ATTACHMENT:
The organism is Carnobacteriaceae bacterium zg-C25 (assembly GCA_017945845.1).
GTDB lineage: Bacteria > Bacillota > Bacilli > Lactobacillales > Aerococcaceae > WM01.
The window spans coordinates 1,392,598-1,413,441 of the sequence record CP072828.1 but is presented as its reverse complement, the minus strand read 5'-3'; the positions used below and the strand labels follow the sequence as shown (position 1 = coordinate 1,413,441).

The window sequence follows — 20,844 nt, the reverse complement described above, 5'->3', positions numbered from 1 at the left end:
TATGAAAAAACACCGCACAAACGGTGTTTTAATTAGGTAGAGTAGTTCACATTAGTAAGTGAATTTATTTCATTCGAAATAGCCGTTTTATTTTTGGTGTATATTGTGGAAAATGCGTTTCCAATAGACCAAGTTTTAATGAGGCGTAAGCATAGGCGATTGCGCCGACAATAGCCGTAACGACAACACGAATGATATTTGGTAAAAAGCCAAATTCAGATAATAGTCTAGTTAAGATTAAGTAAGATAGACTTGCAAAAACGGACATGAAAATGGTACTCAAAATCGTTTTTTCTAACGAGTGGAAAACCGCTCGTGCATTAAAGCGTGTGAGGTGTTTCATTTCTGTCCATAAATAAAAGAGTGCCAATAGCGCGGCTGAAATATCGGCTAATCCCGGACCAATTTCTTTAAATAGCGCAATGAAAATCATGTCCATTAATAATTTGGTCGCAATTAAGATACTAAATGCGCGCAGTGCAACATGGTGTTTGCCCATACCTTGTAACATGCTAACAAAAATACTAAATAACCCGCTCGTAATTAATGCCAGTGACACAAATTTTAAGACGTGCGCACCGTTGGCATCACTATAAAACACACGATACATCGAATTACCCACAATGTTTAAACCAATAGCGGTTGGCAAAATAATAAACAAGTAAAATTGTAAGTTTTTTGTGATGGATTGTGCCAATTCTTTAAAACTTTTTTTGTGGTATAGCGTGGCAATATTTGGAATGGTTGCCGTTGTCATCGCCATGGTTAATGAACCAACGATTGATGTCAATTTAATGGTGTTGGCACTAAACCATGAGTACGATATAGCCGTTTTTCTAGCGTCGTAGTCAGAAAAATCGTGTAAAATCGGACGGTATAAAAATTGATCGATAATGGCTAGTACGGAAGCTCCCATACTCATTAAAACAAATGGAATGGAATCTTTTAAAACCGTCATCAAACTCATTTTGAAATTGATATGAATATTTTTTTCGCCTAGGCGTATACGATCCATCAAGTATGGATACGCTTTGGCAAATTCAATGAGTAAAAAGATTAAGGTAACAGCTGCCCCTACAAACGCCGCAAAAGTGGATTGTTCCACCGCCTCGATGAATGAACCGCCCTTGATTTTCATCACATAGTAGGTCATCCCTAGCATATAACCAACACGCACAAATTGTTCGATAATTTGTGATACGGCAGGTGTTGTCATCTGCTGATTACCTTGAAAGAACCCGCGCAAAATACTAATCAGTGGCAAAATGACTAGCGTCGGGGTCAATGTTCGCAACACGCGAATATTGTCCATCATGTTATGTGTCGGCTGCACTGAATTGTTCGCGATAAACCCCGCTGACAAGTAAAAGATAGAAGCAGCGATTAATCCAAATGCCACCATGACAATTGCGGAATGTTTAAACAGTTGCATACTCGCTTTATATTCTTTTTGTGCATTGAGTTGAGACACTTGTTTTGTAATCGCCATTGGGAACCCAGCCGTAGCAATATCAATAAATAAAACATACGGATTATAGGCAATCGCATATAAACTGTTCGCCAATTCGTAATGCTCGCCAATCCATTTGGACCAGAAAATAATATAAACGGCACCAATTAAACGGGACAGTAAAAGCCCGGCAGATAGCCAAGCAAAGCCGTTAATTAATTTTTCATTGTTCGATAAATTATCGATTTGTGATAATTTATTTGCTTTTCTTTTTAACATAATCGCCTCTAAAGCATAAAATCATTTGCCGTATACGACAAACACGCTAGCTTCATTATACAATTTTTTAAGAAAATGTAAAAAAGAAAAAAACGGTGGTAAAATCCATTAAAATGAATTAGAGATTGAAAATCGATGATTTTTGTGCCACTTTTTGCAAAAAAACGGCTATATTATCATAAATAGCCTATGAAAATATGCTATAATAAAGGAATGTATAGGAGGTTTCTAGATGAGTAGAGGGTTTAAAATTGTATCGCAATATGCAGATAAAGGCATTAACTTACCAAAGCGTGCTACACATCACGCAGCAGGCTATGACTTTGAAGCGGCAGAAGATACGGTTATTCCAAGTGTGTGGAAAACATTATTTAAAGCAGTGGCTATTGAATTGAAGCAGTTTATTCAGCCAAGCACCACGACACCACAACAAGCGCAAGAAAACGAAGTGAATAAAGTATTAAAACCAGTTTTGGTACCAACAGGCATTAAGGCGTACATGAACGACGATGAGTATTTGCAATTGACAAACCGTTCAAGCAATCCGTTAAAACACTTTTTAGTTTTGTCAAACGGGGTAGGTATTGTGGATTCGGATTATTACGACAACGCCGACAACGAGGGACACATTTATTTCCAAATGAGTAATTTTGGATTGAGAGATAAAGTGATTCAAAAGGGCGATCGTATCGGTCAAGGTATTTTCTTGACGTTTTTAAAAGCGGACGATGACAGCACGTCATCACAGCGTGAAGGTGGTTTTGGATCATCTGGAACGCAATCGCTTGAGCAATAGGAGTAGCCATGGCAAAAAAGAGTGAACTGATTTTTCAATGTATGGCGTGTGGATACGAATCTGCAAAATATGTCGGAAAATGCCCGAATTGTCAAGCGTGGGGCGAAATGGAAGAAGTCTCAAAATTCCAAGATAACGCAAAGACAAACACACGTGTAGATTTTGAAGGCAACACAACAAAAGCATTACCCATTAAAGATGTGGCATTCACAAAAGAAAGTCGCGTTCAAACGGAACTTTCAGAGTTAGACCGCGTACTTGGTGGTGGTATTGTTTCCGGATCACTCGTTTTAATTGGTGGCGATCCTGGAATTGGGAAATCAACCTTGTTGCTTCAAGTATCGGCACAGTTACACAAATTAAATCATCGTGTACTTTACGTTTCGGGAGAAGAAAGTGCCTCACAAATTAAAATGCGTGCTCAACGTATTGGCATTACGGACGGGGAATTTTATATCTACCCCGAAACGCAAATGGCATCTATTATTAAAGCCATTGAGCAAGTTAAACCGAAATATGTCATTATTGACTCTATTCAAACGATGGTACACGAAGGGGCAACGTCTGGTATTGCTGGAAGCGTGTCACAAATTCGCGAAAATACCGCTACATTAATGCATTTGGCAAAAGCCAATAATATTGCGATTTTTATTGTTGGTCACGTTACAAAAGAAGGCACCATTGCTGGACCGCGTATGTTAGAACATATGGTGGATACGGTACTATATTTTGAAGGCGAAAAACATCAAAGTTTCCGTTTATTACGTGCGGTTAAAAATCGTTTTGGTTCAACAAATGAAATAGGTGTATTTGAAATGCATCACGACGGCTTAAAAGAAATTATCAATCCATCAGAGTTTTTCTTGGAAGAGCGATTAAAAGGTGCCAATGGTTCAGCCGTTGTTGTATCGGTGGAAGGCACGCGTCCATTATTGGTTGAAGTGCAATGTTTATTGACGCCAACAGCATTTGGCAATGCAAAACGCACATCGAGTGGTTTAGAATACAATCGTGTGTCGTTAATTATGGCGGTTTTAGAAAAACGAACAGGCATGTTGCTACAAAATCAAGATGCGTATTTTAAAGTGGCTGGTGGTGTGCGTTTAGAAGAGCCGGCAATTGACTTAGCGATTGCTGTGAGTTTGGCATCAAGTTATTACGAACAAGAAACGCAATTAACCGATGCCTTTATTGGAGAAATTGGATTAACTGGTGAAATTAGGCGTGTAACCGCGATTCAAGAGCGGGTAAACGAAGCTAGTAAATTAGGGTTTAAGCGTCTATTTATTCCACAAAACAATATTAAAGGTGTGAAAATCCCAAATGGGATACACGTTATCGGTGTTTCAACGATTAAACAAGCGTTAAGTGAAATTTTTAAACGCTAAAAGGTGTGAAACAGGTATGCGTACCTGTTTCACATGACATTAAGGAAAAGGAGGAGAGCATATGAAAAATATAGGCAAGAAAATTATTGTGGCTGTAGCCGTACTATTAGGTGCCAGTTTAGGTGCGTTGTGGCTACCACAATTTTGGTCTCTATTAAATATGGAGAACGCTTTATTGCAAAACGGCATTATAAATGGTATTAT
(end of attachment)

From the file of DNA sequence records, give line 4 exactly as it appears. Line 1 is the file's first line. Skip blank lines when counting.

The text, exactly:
The window sequence follows — 20,844 nt, the reverse complement described above, 5'->3', positions numbered from 1 at the left end: